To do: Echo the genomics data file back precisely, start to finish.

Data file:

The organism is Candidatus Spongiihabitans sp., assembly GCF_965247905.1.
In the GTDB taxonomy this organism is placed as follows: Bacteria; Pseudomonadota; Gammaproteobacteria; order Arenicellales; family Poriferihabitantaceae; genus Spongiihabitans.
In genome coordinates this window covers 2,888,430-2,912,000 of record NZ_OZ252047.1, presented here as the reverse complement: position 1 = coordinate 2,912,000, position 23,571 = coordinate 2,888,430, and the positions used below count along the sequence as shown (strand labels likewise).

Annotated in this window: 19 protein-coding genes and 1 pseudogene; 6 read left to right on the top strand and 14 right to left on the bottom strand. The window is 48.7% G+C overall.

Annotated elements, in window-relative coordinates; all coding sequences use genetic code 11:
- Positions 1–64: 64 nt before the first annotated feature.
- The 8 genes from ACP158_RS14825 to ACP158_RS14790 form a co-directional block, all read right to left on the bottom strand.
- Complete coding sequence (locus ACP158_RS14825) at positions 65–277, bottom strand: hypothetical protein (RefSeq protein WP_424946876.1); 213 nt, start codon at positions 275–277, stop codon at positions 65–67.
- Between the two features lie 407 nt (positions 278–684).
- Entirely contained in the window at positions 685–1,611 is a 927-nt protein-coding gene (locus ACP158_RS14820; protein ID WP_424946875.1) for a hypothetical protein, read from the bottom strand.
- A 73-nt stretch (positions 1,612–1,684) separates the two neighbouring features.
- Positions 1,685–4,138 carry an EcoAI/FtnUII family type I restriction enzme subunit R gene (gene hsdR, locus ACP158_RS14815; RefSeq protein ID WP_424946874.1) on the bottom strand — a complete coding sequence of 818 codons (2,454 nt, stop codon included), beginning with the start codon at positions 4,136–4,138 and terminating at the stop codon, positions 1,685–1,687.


The organism is Candidatus Spongiihabitans sp., assembly GCF_965247905.1.
In the GTDB taxonomy this organism is placed as follows: Bacteria; Pseudomonadota; Gammaproteobacteria; order Arenicellales; family Poriferihabitantaceae; genus Spongiihabitans.
In genome coordinates this window covers 2,888,430-2,912,000 of record NZ_OZ252047.1, presented here as the reverse complement: position 1 = coordinate 2,912,000, position 23,571 = coordinate 2,888,430, and the positions used below count along the sequence as shown (strand labels likewise).

Annotated in this window: 19 protein-coding genes and 1 pseudogene; 6 read left to right on the top strand and 14 right to left on the bottom strand. The window is 48.7% G+C overall.

Annotated elements, in window-relative coordinates; all coding sequences use genetic code 11:
- Positions 1–64: 64 nt before the first annotated feature.
- The 8 genes from ACP158_RS14825 to ACP158_RS14790 form a co-directional block, all read right to left on the bottom strand.
- Complete coding sequence (locus ACP158_RS14825) at positions 65–277, bottom strand: hypothetical protein (RefSeq protein WP_424946876.1); 213 nt, start codon at positions 275–277, stop codon at positions 65–67.
- Between the two features lie 407 nt (positions 278–684).
- Entirely contained in the window at positions 685–1,611 is a 927-nt protein-coding gene (locus ACP158_RS14820; protein ID WP_424946875.1) for a hypothetical protein, read from the bottom strand.
- A 73-nt stretch (positions 1,612–1,684) separates the two neighbouring features.
- Positions 1,685–4,138 carry an EcoAI/FtnUII family type I restriction enzme subunit R gene (gene hsdR, locus ACP158_RS14815; RefSeq protein ID WP_424946874.1) on the bottom strand — a complete coding sequence of 818 codons (2,454 nt, stop codon included), beginning with the start codon at positions 4,136–4,138 and terminating at the stop codon, positions 1,685–1,687.